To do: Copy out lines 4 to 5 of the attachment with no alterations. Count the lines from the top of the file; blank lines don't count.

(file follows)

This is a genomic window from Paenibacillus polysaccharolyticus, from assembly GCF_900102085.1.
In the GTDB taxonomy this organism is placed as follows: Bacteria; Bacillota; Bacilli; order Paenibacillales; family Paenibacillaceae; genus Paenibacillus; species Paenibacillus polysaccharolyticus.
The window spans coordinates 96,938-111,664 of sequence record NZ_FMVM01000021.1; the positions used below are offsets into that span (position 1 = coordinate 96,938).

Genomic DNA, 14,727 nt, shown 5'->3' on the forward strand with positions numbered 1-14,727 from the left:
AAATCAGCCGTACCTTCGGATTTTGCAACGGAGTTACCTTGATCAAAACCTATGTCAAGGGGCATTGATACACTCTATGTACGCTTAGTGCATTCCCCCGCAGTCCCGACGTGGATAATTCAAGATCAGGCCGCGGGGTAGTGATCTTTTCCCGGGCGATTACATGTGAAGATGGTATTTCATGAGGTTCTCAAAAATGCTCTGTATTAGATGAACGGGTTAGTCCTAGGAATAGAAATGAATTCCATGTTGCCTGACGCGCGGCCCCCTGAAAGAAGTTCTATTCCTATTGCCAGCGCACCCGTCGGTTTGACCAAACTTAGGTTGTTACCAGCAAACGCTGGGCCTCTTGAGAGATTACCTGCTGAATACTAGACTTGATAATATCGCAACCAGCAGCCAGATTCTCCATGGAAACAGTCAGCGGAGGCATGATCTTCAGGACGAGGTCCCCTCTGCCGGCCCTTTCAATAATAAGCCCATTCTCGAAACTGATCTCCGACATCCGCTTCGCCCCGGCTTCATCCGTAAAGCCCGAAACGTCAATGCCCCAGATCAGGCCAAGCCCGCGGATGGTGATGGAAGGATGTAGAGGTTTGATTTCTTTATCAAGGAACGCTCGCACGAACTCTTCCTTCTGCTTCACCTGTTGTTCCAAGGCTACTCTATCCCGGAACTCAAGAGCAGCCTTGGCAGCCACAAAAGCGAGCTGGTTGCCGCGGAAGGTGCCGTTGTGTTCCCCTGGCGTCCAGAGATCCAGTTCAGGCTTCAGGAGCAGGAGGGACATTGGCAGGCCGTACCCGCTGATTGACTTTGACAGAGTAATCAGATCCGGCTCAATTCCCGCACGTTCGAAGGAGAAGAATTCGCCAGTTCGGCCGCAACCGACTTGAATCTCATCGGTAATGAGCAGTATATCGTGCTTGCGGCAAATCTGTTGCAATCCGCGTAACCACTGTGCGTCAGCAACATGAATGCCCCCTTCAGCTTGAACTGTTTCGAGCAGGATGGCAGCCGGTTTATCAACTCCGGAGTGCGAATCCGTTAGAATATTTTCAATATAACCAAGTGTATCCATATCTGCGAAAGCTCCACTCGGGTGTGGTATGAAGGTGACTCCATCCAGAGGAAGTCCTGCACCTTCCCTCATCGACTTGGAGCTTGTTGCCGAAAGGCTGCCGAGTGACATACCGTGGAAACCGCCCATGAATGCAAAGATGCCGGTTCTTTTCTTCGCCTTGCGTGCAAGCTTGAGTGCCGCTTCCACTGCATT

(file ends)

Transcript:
Genomic DNA, 14,727 nt, shown 5'->3' on the forward strand with positions numbered 1-14,727 from the left:
AAATCAGCCGTACCTTCGGATTTTGCAACGGAGTTACCTTGATCAAAACCTATGTCAAGGGGCATTGATACACTCTATGTACGCTTAGTGCATTCCCCCGCAGTCCCGACGTGGATAATTCAAGATCAGGCCGCGGGGTAGTGATCTTTTCCCGGGCGATTACATGTGAAGATGGTATTTCATGAGGTTCTCAAAAATGCTCTGTATTAGATGAACGGGTTAGTCCTAGGAATAGAAATGAATTCCATGTTGCCTGACGCGCGGCCCCCTGAAAGAAGTTCTATTCCTATTGCCAGCGCACCCGTCGGTTTGACCAAACTTAGGTTGTTACCAGCAAACGCTGGGCCTCTTGAGAGATTACCTGCTGAATACTAGACTTGATAATATCGCAACCAGCAGCCAGATTCTCCATGGAAACAGTCAGCGGAGGCATGATCTTCAGGACGAGGTCCCCTCTGCCGGCCCTTTCAATAATAAGCCCATTCTCGAAACTGATCTCCGACATCCGCTTCGCCCCGGCTTCATCCGTAAAGCCCGAAACGTCAATGCCCCAGATCAGGCCAAGCCCGCGGATGGTGATGGAAGGATGTAGAGGTTTGATTTCTTTATCAAGGAACGCTCGCACGAACTCTTCCTTCTGCTTCACCTGTTGTTCCAAGGCTACTCTATCCCGGAACTCAAGAGCAGCCTTGGCAGCCACAAAAGCGAGCTGGTTGCCGCGGAAGGTGCCGTTGTGTTCCCCTGGCGTCCAGAGATCCAGTTCAGGCTTCAGGAGCAGGAGGGACATTGGCAGGCCGTACCCGCTGATTGACTTTGACAGAGTAATCAGATCCGGCTCAATTCCCGCACGTTCGAAGGAGAAGAATTCGCCAGTTCGGCCGCAACCGACTTGAATCTCATCGGTAATGAGCAGTATATCGTGCTTGCGGCAAATCTGTTGCAATCCGCGTAACCACTGTGCGTCAGCAACATGAATGCCCCCTTCAGCTTGAACTGTTTCGAGCAGGATGGCAGCCGGTTTATCAACTCCGGAGTGCGAATCCGTTAGAATATTTTCAATATAACCAAGTGTATCCATATCTGCGAAAGCTCCACTCGGGTGTGGTATGAAGGTGACTCCATCCAGAGGAAGTCCTGCACCTTCCCTCATCGACTTGGAGCTTGTTGCCGAAAGGCTGCCGAGTGACATACCGTGGAAACCGCCCATGAATGCAAAGATGCCGGTTCTTTTCTTCGCCTTGCGTGCAAGCTTGAGTGCCGCTTCCACTGCATT